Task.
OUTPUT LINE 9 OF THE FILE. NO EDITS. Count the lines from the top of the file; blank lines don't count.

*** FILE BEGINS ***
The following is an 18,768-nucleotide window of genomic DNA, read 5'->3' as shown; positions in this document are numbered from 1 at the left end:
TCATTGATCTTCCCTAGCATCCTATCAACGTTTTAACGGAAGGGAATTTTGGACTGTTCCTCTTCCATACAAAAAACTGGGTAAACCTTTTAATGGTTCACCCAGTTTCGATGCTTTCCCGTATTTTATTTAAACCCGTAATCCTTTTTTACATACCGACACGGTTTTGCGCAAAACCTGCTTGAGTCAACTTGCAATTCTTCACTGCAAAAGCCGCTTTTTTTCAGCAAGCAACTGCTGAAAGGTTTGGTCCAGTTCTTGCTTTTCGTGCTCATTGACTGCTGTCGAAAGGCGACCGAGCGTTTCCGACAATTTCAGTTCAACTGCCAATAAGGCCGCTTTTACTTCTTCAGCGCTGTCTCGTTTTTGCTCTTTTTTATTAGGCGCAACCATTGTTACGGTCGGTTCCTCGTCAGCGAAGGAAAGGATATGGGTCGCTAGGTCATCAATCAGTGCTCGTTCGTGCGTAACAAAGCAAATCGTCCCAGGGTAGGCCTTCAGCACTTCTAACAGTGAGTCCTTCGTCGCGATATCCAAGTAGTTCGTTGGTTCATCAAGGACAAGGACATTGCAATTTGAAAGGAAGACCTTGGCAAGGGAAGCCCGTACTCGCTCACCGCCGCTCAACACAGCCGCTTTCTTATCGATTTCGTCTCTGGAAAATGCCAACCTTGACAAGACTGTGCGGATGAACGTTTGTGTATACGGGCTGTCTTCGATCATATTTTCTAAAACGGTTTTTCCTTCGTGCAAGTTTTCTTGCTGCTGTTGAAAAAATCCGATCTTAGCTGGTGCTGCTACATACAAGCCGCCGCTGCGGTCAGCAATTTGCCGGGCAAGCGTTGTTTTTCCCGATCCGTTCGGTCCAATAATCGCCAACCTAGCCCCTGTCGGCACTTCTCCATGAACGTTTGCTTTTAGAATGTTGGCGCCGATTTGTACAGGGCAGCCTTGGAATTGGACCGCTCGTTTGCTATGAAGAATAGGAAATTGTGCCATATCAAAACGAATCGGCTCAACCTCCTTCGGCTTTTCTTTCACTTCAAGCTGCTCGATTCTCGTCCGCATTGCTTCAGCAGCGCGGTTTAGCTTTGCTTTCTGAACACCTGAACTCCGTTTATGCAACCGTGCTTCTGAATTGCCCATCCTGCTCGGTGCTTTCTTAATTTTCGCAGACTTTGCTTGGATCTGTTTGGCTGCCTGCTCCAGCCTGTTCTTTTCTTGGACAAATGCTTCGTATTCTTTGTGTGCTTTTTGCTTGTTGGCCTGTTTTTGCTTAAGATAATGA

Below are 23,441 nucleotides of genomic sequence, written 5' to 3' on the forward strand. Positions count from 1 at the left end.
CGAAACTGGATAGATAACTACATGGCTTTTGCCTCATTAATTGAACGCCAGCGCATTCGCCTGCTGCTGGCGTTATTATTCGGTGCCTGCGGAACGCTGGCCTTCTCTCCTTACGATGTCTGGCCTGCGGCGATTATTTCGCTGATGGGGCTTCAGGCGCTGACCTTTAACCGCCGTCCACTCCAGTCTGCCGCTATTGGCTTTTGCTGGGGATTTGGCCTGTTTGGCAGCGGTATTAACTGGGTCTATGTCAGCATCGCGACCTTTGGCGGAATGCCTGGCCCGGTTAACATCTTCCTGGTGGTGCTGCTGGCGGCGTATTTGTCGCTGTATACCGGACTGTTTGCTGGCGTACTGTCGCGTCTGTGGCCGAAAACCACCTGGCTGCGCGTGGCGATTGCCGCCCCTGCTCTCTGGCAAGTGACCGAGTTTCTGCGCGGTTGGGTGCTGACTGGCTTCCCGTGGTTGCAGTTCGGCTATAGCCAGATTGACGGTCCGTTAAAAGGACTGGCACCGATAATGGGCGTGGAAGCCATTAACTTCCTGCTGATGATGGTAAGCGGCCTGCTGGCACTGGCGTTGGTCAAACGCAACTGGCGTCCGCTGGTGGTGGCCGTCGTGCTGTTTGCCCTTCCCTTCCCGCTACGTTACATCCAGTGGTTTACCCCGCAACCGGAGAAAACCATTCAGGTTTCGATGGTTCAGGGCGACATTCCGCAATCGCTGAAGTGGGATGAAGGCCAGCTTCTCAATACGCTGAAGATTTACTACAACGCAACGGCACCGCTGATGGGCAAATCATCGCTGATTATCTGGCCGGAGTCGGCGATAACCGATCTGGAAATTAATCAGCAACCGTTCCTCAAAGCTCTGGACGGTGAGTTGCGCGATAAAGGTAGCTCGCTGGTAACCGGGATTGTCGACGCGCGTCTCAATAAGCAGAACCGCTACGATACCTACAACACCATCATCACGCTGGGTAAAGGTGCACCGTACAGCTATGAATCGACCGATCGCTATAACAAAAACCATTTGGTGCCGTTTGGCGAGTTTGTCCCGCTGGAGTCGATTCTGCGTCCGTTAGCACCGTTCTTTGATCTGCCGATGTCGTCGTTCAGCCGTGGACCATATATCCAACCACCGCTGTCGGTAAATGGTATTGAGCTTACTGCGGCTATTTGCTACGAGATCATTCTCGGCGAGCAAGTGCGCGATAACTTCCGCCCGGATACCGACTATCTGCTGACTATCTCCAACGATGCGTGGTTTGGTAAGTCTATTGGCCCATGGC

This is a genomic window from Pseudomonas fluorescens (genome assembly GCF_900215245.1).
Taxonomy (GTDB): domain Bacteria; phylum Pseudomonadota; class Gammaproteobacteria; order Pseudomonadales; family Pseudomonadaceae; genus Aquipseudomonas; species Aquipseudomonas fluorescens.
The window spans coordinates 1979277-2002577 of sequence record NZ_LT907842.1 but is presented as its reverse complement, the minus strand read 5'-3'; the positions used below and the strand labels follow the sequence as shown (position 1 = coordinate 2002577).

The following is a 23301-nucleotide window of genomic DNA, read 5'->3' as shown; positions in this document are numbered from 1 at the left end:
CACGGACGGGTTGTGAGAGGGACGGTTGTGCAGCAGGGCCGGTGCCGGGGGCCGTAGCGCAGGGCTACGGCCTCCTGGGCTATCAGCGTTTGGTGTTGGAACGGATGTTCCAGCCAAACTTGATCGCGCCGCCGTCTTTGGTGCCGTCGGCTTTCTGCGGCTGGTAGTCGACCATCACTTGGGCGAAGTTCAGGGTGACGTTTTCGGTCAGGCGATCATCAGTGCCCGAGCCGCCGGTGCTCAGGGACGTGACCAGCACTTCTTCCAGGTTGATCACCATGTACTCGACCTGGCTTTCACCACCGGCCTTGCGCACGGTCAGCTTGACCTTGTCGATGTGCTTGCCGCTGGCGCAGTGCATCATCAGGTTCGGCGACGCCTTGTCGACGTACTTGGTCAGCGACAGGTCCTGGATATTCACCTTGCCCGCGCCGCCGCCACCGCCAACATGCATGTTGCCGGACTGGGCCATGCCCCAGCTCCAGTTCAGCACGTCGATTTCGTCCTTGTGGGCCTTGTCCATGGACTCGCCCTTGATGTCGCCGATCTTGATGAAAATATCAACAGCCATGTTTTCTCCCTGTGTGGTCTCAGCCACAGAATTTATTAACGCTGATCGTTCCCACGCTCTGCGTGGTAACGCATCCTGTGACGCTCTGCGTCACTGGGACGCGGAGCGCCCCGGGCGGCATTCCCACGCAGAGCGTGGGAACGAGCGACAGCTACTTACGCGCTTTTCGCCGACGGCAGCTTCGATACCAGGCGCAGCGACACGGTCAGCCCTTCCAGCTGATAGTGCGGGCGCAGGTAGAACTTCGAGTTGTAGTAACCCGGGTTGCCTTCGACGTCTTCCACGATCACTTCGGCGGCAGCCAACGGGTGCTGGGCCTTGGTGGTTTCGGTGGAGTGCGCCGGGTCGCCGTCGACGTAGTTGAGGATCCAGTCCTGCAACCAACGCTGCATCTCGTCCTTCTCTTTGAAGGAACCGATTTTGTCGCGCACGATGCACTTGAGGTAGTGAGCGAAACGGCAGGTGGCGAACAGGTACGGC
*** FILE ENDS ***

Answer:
CACGGACGGGTTGTGAGAGGGACGGTTGTGCAGCAGGGCCGGTGCCGGGGGCCGTAGCGCAGGGCTACGGCCTCCTGGGCTATCAGCGTTTGGTGTTGGAACGGATGTTCCAGCCAAACTTGATCGCGCCGCCGTCTTTGGTGCCGTCGGCTTTCTGCGGCTGGTAGTCGACCATCACTTGGGCGAAGTTCAGGGTGACGTTTTCGGTCAGGCGATCATCAGTGCCCGAGCCGCCGGTGCTCAGGGACGTGACCAGCACTTCTTCCAGGTTGATCACCATGTACTCGACCTGGCTTTCACCACCGGCCTTGCGCACGGTCAGCTTGACCTTGTCGATGTGCTTGCCGCTGGCGCAGTGCATCATCAGGTTCGGCGACGCCTTGTCGACGTACTTGGTCAGCGACAGGTCCTGGATATTCACCTTGCCCGCGCCGCCGCCACCGCCAACATGCATGTTGCCGGACTGGGCCATGCCCCAGCTCCAGTTCAGCACGTCGATTTCGTCCTTGTGGGCCTTGTCCATGGACTCGCCCTTGATGTCGCCGATCTTGATGAAAATATCAACAGCCATGTTTTCTCCCTGTGTGGTCTCAGCCACAGAATTTATTAACGCTGATCGTTCCCACGCTCTGCGTGGTAACGCATCCTGTGACGCTCTGCGTCACTGGGACGCGGAGCGCCCCGGGCGGCATTCCCACGCAGAGCGTGGGAACGAGCGACAGCTACTTACGCGCTTTTCGCCGACGGCAGCTTCGATACCAGGCGCAGCGACACGGTCAGCCCTTCCAGCTGATAGTGCGGGCGCAGGTAGAACTTCGAGTTGTAGTAACCCGGGTTGCCTTCGACGTCTTCCACGATCACTTCGGCGGCAGCCAACGGGTGCTGGGCCTTGGTGGTTTCGGTGGAGTGCGCCGGGTCGCCGTCGACGTAGTTGAGGATCCAGTCCTGCAACCAACGCTGCATCTCGTCCTTCTCTTTGAAGGAACCGATTTTGTCGCGCACGATGCACTTGAGGTAGTGAGCGAAACGGCAGGTGGCGAACAGGTACGGC